If I have a person sawing a log for me and it takes them three quarters of an hour to saw through three quarters of a log I can reasonably assume that it will take an hour to finish the job. Given this information I can also assume that if there are ten logs that require sawing and one is done each day (so the person sawing is fresh each time) then each day I need to allocate one hour to the sawing task.
How can we software engineers explain to our managers that software development is not like sawing a log?
Firstly it’s exceedingly hard to know how far through the software you are at a given time.
Secondly you can’t usually predict when the next time consuming challenge is going to hit you. Some parts of a design may go smoothly but then the development may uncover something that had not previously been considered and the sensible engineering solution may well be to re-write (or at least refactor) some of the earlier design that may have been considered “finished”.
With larger projects this unpredictably does tend to even out so that you can (with experience) make estimates of the time needed to get a software system to a point where it is useable.
But I’ve just been asked how long will it take me to fix an issue with a particular type of output on a particular type of device. Once I find how to make the change it will be a ten minute fix. But how can I estimate how long it will take to find (or even if it is actually possible?). How much of the device manual will I have to read and understand in order to find the correct method to achieve the result ? And how much of the code will need to be redesigned to accommodate the required change(s)? And if the documentation is poor (as it usually is) how much experimenting / testing will be required to get it working?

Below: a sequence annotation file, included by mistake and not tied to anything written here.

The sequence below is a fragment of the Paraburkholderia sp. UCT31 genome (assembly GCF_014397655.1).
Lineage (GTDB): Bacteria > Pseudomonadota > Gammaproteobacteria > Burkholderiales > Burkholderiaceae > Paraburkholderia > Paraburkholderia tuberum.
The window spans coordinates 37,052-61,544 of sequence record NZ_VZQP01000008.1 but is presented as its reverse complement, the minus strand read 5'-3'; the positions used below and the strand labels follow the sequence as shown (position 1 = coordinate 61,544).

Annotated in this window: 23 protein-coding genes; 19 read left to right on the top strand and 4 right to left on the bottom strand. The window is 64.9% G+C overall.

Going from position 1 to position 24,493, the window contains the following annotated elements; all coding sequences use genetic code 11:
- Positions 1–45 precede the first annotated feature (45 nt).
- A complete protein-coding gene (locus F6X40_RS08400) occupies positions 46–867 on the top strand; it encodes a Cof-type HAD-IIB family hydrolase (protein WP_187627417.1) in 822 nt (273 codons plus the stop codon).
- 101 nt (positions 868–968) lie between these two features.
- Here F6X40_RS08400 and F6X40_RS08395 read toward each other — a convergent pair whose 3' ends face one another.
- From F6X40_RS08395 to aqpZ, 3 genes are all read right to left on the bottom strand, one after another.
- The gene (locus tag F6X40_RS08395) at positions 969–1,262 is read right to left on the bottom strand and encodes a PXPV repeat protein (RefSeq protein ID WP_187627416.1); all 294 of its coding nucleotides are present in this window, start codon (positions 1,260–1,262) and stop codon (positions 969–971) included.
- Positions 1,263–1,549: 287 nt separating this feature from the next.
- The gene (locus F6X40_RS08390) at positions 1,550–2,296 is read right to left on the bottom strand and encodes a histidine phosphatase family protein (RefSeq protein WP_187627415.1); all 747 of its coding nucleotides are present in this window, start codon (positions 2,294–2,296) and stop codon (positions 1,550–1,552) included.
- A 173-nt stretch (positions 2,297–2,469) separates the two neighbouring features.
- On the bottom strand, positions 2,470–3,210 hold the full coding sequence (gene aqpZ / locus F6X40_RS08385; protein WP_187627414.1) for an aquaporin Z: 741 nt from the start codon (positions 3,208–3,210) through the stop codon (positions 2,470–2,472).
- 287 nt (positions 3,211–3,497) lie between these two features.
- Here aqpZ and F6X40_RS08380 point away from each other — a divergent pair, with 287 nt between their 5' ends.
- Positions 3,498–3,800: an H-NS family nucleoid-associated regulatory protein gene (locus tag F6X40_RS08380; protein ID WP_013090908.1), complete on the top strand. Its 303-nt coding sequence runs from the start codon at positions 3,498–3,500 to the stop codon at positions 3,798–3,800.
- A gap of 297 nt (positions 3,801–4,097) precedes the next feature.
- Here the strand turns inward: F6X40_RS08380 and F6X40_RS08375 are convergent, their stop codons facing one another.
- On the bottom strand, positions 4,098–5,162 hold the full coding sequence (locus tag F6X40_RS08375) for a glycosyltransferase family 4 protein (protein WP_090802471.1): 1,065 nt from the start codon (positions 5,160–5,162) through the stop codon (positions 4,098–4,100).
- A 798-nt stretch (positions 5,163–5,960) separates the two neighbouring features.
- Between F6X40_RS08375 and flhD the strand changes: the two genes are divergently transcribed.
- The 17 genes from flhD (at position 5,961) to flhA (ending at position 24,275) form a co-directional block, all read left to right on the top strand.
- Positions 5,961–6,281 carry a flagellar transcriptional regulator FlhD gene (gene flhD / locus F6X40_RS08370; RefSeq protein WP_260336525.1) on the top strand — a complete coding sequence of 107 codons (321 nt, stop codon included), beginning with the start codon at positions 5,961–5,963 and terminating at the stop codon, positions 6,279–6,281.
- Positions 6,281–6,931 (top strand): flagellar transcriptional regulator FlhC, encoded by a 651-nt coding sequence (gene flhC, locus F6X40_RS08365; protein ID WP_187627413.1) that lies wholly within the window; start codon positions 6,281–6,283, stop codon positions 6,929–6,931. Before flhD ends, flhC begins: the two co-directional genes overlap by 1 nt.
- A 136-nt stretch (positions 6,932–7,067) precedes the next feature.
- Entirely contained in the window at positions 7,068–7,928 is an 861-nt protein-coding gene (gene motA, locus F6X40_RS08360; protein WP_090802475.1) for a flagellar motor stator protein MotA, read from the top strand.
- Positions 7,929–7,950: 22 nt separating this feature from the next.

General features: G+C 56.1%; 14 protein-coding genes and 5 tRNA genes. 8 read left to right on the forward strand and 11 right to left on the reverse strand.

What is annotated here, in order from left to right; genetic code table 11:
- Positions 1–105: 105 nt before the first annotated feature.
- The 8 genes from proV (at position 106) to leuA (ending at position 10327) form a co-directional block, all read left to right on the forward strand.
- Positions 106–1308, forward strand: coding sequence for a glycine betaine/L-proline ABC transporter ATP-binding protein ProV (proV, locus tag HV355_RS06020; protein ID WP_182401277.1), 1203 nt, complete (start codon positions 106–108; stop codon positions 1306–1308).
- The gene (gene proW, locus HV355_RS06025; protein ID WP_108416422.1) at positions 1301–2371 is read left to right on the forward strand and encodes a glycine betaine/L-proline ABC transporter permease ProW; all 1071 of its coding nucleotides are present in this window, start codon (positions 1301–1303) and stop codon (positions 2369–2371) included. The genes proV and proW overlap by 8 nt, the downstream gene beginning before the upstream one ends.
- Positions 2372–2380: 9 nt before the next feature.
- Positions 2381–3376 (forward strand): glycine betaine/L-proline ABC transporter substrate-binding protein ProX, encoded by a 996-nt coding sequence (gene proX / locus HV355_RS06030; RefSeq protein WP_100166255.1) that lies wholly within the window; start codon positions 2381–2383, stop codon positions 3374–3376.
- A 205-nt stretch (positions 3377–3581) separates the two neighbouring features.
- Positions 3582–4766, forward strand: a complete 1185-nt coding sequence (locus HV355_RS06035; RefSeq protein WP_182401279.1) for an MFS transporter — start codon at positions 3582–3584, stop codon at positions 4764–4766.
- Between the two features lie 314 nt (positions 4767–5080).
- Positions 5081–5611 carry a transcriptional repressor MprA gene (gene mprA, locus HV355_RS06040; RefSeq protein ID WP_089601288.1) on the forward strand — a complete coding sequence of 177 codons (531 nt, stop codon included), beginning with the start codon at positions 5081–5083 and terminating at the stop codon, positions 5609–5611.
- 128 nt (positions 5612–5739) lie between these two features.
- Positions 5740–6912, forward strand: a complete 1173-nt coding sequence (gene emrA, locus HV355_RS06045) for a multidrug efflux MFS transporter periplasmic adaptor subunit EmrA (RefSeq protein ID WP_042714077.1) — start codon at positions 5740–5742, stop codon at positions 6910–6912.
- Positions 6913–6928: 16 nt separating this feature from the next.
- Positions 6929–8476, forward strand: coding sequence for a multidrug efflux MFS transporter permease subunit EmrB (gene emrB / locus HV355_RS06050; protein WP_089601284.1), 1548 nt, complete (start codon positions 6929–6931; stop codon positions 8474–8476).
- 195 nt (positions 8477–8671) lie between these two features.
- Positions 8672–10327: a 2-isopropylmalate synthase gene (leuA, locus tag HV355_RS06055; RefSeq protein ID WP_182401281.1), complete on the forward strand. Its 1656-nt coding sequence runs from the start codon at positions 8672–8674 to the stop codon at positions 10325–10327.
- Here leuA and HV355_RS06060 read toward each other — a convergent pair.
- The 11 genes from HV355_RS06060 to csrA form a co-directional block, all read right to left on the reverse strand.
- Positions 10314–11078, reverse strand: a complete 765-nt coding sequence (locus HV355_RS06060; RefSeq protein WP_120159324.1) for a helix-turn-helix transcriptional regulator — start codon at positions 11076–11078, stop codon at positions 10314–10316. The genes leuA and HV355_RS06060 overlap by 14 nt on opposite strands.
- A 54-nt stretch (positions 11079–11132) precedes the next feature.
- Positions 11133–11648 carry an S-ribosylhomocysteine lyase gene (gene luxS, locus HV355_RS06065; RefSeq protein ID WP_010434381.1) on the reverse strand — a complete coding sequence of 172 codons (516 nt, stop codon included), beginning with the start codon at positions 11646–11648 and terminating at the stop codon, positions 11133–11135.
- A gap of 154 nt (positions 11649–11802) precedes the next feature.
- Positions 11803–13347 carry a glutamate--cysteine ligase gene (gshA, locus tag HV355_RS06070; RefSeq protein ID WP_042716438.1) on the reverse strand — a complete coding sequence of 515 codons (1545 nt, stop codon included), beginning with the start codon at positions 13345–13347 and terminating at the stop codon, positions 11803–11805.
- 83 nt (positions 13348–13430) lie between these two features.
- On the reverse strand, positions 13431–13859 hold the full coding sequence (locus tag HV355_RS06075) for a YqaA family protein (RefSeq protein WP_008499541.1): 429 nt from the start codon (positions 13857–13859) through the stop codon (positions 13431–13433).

So what do I do ? Quote a short delivery time and then look a fool (and perhaps upset the customer’s planned schedule) if it takes three times as long as I said ? or quote a long delivery time and get the reaction “how long? just to do that simple job! ”. Best is to try to get managers to read and consider this blog !
When developing code it is a frequent occurance that you write something as a quick “get it to compile” fix whilst your mind is focused on the key part on which you are working.
Let me offer an example. Whilst developing a TCP/IP interface to a set of remote digital and analogue i/o you come across a need for a function to extract a set of characters that are specific within a string. You might quickly write a function with a prototype:
String ExtractSpecificCharactersFromString(String IncomingString);
In order to keep going on the main code you are writing on you may quickly write a dummy function body:
String ExtractSpecificCharactersFromString(String IncomingString)
This allows your code to compile and it retuns a sample data String that allows you to start testing your code, all of which is good!